– Migration and asylum, with a view to increasing EU dialogue and cooperation with countries of origin and transit in order to improve their capacity to carry out border control, to fight against illegal immigration, to better manage migration flows and to ensure protection as well as to benefit from the positive effects of migration on development; return and readmission is a priority in the EU’s external relations,
The European Council invites the Commission to
▪ examine whether ad hoc cooperation agreements with specific third countries to be identified by the Council could be a way of enhancing the fight against trafficking and smuggling of persons and making proposals to that end. In particular, such agreements could involve full use of all leverage available to the Union, including the use of existing financing programmes, cooperation in the exchange of information, judicial cooperation and migration tools.
7.5 Geographical priorities and international organisations
As regards the Union for the Mediterranean, it will be necessary to enhance the work started in the context of the Barcelona process and the Euro-Mediterranean Partnership, in particular regarding migration (maritime), border surveillance, preventing and fighting drug trafficking, civil protection, law enforcement and judicial cooperation. The European Council invites the Commission in cooperation with the High Representative to submit such a plan in 2010 and asks Coreper to prepare as soon as possible the decisions to be taken by the Council. The European Council will review the Plan by the end of 2012, and in particular to assess its impact on the ground.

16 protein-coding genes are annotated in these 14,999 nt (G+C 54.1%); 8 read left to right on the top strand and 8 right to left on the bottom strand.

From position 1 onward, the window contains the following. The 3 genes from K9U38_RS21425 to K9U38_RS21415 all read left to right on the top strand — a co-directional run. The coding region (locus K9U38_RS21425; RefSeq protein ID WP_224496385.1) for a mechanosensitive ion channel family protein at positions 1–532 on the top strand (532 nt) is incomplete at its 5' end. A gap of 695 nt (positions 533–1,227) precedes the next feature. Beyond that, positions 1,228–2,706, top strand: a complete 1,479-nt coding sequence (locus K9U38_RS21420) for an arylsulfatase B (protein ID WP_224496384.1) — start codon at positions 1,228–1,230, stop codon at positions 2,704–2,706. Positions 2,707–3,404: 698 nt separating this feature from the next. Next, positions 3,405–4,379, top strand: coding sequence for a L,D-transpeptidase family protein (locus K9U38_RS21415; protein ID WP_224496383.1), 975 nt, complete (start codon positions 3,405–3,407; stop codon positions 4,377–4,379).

As regards the situation in the Mediterranean area, the European Council considers that a stronger partnership with third countries of transit and origin is necessary, based on reciprocal requirements and operational support, including border control, fight against organised crime, return and readmission. Rapid action to face the challenges in this region is a priority.
The European Council notes that the 2007 EU-Africa Joint Strategy and Action Plan define the scope of cooperation in the areas of counter-terrorism, transnational crime and drug trafficking. Both within the EU-Africa Partnership on Mobility, Migration and Employment (MME) and the EU Global Approach to Migration, and the follow up process of the Rabat, Paris and Tripoli conferences, the dialogue on migration should be deepened and intensified with African Partners, focussing on countries along the irregular migration routes to Europe with a view to assisting those countries in their efforts to draw up migration policies and responding to illegal immigration at sea and on the borders. Efforts should be made to enhance cooperation, including the swift conclusion of re-admission agreements, with Algeria, Morocco and Egypt, and, in line with the European Council conclusions in October 2009, with Libya.
West Africa has recently developed into a major hub for drug trafficking from South America to Europe and will require enhanced attention and assistance to stem drug trafficking as well as other transnational crime and terrorism (within the Sahel).